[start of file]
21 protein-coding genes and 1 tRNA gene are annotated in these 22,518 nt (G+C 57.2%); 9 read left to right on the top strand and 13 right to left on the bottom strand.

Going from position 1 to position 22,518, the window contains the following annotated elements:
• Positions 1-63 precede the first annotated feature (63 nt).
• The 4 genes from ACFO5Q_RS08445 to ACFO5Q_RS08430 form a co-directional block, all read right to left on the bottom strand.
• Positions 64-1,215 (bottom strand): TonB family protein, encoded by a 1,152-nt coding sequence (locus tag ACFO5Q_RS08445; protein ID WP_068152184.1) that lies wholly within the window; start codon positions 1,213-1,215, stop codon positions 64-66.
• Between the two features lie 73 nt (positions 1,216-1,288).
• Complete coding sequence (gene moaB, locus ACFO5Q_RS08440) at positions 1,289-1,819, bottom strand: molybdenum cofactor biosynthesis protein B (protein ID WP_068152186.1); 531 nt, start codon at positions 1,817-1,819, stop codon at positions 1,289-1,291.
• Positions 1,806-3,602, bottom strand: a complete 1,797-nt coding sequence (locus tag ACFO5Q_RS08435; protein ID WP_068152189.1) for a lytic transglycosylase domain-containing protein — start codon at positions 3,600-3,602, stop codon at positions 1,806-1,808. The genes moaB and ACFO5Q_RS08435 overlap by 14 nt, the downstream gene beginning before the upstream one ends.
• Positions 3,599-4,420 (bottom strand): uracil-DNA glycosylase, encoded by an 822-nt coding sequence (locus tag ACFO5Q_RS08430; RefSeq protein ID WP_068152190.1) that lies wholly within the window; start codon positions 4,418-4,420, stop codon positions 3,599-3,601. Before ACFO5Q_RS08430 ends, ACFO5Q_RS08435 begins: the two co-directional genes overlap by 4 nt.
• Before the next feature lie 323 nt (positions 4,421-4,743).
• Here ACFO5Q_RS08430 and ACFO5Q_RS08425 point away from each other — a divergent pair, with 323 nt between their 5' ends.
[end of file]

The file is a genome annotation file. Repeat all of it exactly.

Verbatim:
21 protein-coding genes and 1 tRNA gene are annotated in these 22,518 nt (G+C 57.2%); 9 read left to right on the top strand and 13 right to left on the bottom strand.

Going from position 1 to position 22,518, the window contains the following annotated elements:
• Positions 1-63 precede the first annotated feature (63 nt).
• The 4 genes from ACFO5Q_RS08445 to ACFO5Q_RS08430 form a co-directional block, all read right to left on the bottom strand.
• Positions 64-1,215 (bottom strand): TonB family protein, encoded by a 1,152-nt coding sequence (locus tag ACFO5Q_RS08445; protein ID WP_068152184.1) that lies wholly within the window; start codon positions 1,213-1,215, stop codon positions 64-66.
• Between the two features lie 73 nt (positions 1,216-1,288).
• Complete coding sequence (gene moaB, locus ACFO5Q_RS08440) at positions 1,289-1,819, bottom strand: molybdenum cofactor biosynthesis protein B (protein ID WP_068152186.1); 531 nt, start codon at positions 1,817-1,819, stop codon at positions 1,289-1,291.
• Positions 1,806-3,602, bottom strand: a complete 1,797-nt coding sequence (locus tag ACFO5Q_RS08435; protein ID WP_068152189.1) for a lytic transglycosylase domain-containing protein — start codon at positions 3,600-3,602, stop codon at positions 1,806-1,808. The genes moaB and ACFO5Q_RS08435 overlap by 14 nt, the downstream gene beginning before the upstream one ends.
• Positions 3,599-4,420 (bottom strand): uracil-DNA glycosylase, encoded by an 822-nt coding sequence (locus tag ACFO5Q_RS08430; RefSeq protein ID WP_068152190.1) that lies wholly within the window; start codon positions 4,418-4,420, stop codon positions 3,599-3,601. Before ACFO5Q_RS08430 ends, ACFO5Q_RS08435 begins: the two co-directional genes overlap by 4 nt.
• Before the next feature lie 323 nt (positions 4,421-4,743).
• Here ACFO5Q_RS08430 and ACFO5Q_RS08425 point away from each other — a divergent pair, with 323 nt between their 5' ends.